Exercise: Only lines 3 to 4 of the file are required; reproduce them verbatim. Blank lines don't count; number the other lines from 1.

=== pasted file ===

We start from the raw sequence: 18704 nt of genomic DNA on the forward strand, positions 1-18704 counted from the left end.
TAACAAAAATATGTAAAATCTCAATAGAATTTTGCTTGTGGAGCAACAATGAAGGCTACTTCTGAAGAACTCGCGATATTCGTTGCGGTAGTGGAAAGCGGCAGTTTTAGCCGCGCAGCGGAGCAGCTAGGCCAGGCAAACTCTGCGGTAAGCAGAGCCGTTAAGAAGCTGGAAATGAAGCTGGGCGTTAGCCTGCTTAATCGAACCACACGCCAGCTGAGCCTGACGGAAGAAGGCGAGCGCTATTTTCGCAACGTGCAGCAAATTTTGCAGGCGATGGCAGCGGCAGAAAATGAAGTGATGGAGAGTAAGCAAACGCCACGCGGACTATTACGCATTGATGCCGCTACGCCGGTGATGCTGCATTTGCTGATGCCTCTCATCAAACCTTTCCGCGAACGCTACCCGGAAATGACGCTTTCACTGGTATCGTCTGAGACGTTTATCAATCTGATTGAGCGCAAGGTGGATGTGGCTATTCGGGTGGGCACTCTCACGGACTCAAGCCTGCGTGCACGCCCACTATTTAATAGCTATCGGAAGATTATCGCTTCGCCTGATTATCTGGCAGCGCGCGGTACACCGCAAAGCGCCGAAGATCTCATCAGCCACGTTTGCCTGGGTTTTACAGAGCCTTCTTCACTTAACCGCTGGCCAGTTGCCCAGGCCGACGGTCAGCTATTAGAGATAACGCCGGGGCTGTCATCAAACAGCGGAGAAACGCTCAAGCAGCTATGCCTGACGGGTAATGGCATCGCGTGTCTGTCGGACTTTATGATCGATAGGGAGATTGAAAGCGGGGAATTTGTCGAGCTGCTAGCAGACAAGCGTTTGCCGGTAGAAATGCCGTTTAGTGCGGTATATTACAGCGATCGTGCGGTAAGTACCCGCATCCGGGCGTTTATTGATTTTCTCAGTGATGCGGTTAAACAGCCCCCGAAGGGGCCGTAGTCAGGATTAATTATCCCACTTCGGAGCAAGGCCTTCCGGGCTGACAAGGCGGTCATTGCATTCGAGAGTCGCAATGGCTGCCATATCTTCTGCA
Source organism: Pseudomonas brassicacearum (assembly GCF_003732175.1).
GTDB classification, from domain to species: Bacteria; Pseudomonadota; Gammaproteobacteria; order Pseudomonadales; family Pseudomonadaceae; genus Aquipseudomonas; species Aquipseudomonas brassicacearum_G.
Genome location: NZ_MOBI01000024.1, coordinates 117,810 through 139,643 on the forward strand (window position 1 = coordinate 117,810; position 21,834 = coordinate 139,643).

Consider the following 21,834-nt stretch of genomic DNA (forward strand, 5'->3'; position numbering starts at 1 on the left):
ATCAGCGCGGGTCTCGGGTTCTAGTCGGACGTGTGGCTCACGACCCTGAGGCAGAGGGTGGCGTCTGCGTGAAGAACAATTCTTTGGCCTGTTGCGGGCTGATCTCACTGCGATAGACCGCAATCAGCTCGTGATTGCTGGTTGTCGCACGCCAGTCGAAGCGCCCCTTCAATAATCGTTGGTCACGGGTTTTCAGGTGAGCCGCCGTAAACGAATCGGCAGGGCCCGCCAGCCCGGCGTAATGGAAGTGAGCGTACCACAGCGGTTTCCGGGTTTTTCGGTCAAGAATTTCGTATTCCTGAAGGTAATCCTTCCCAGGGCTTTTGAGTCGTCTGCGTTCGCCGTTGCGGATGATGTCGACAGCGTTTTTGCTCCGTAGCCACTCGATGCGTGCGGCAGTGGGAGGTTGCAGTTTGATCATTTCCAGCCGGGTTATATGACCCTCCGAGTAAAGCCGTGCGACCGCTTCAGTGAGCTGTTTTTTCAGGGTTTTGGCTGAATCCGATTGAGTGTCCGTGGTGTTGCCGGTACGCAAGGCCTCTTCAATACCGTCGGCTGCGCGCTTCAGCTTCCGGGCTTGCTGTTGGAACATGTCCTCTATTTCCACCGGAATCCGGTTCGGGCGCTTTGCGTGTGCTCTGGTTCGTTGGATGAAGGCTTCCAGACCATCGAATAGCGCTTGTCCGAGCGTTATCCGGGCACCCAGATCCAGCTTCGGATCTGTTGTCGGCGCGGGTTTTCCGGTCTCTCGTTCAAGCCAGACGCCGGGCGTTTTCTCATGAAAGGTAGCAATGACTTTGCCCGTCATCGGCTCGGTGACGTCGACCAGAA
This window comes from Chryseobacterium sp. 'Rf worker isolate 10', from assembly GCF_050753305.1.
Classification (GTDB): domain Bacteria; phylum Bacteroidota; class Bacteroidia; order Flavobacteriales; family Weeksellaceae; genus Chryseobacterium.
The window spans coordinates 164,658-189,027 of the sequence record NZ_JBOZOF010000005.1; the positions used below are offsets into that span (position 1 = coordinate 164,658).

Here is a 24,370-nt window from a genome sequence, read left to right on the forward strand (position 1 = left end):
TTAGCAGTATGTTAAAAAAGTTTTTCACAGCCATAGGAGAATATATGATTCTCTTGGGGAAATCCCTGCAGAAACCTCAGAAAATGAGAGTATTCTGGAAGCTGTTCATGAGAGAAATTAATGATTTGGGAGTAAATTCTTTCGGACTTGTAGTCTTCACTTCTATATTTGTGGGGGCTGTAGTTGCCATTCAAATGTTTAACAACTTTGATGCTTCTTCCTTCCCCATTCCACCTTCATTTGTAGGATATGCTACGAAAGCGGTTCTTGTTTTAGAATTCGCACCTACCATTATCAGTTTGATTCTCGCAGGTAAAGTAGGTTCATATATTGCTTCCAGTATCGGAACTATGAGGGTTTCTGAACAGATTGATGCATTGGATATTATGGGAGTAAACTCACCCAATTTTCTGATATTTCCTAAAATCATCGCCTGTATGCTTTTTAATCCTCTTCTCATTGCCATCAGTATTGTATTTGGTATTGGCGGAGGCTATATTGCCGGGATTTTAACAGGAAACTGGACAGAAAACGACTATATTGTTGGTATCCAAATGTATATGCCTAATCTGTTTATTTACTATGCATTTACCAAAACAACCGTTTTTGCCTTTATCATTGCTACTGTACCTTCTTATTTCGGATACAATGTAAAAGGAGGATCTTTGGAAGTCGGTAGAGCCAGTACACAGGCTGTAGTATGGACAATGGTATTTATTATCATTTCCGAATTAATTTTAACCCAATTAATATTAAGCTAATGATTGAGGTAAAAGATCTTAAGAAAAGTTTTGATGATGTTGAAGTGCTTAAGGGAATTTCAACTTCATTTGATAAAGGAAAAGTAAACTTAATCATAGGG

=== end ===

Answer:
Source organism: Pseudomonas brassicacearum (assembly GCF_003732175.1).
GTDB classification, from domain to species: Bacteria; Pseudomonadota; Gammaproteobacteria; order Pseudomonadales; family Pseudomonadaceae; genus Aquipseudomonas; species Aquipseudomonas brassicacearum_G.